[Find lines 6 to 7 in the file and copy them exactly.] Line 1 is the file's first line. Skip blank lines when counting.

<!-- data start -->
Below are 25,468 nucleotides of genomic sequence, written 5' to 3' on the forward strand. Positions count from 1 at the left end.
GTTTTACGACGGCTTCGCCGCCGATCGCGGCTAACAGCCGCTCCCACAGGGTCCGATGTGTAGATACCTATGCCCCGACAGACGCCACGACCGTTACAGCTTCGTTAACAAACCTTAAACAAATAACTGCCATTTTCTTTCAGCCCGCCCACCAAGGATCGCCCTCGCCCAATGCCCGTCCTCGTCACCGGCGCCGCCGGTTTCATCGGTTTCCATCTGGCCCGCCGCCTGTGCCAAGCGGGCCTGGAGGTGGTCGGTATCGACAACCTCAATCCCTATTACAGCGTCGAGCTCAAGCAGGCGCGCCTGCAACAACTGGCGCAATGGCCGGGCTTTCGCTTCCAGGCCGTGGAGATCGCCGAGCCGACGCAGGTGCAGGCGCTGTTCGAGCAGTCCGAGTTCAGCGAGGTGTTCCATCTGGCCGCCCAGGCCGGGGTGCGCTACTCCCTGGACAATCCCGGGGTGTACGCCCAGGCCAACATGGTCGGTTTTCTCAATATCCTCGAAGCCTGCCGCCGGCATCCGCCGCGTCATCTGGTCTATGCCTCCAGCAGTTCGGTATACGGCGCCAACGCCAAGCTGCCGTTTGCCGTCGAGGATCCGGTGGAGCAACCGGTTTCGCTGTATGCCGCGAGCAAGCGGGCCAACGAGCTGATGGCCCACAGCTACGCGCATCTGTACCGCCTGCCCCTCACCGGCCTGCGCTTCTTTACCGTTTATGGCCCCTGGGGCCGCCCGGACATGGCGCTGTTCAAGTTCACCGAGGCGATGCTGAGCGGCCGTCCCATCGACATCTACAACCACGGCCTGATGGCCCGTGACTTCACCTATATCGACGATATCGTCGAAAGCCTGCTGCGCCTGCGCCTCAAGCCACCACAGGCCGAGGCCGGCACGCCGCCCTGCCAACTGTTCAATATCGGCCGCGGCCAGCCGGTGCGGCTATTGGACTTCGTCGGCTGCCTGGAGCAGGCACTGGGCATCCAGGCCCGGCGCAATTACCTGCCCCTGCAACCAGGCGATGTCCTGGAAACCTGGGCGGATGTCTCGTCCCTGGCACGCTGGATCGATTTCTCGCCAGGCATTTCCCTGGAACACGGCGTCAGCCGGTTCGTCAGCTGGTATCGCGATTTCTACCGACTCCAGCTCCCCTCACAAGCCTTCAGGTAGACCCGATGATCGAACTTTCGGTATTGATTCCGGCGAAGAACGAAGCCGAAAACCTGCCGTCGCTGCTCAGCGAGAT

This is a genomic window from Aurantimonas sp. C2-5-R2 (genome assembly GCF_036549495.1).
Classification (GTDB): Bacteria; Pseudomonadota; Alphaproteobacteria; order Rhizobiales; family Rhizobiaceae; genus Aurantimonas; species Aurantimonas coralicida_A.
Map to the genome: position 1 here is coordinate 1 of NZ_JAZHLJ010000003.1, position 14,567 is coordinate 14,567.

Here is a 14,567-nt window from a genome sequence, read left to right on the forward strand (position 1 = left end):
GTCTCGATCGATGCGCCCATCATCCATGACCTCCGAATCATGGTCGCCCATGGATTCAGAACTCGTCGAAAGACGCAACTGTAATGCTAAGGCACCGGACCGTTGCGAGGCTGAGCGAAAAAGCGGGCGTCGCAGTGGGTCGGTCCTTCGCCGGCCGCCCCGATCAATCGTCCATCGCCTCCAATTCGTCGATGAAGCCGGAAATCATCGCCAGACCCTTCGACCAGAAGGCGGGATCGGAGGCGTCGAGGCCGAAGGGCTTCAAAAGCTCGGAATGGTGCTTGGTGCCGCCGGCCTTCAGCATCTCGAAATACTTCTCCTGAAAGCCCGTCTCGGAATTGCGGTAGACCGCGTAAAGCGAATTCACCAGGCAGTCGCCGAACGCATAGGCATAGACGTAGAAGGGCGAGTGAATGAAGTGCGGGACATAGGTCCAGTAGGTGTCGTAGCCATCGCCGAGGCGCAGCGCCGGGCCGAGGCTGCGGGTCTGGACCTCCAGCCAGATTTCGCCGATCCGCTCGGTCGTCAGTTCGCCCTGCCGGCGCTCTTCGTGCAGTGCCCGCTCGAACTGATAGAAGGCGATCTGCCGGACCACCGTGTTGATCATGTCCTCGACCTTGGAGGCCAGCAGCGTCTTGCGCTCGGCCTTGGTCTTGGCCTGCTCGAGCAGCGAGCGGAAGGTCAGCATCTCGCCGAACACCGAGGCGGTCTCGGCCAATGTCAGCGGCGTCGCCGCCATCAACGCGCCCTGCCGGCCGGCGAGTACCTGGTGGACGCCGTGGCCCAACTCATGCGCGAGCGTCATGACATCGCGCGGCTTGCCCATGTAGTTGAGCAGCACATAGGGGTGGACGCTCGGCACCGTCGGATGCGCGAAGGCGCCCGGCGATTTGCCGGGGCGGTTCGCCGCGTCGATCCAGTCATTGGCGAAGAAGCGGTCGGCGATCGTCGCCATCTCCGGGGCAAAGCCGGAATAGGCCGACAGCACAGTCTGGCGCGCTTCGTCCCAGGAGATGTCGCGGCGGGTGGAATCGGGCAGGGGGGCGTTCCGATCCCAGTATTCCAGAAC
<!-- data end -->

Here is a 14,567-nt window from a genome sequence, read left to right on the forward strand (position 1 = left end):
GTCTCGATCGATGCGCCCATCATCCATGACCTCCGAATCATGGTCGCCCATGGATTCAGAACTCGTCGAAAGACGCAACTGTAATGCTAAGGCACCGGACCGTTGCGAGGCTGAGCGAAAAAGCGGGCGTCGCAGTGGGTCGGTCCTTCGCCGGCCGCCCCGATCAATCGTCCATCGCCTCCAATTCGTCGATGAAGCCGGAAATCATCGCCAGACCCTTCGACCAGAAGGCGGGATCGGAGGCGTCGAGGCCGAAGGGCTTCAAAAGCTCGGAATGGTGCTTGGTGCCGCCGGCCTTCAGCATCTCGAAATACTTCTCCTGAAAGCCCGTCTCGGAATTGCGGTAGACCGCGTAAAGCGAATTCACCAGGCAGTCGCCGAACGCATAGGCATAGACGTAGAAGGGCGAGTGAATGAAGTGCGGGACATAGGTCCAGTAGGTGTCGTAGCCATCGCCGAGGCGCAGCGCCGGGCCGAGGCTGCGGGTCTGGACCTCCAGCCAGATTTCGCCGATCCGCTCGGTCGTCAGTTCGCCCTGCCGGCGCTCTTCGTGCAGTGCCCGCTCGAACTGATAGAAGGCGATCTGCCGGACCACCGTGTTGATCATGTCCTCGACCTTGGAGGCCAGCAGCGTCTTGCGCTCGGCCTTGGTCTTGGCCTGCTCGAGCAGCGAGCGGAAGGTCAGCATCTCGCCGAACACCGAGGCGGTCTCGGCCAATGTCAGCGGCGTCGCCGCCATCAACGCGCCCTGCCGGCCGGCGAGTACCTGGTGGACGCCGTGGCCCAACTCATGCGCGAGCGTCATGACATCGCGCGGCTTGCCCATGTAGTTGAGCAGCACATAGGGGTGGACGCTCGGCACCGTCGGATGCGCGAAGGCGCCCGGCGATTTGCCGGGGCGGTTCGCCGCGTCGATCCAGTCATTGGCGAAGAAGCGGTCGGCGATCGTCGCCATCTCCGGGGCAAAGCCGGAATAGGCCGACAGCACAGTCTGGCGCGCTTCGTCCCAGGAGATGTCGCGGCGGGTGGAATCGGGCAGGGGGGCGTTCCGATCCCAGTATTCCAGAAC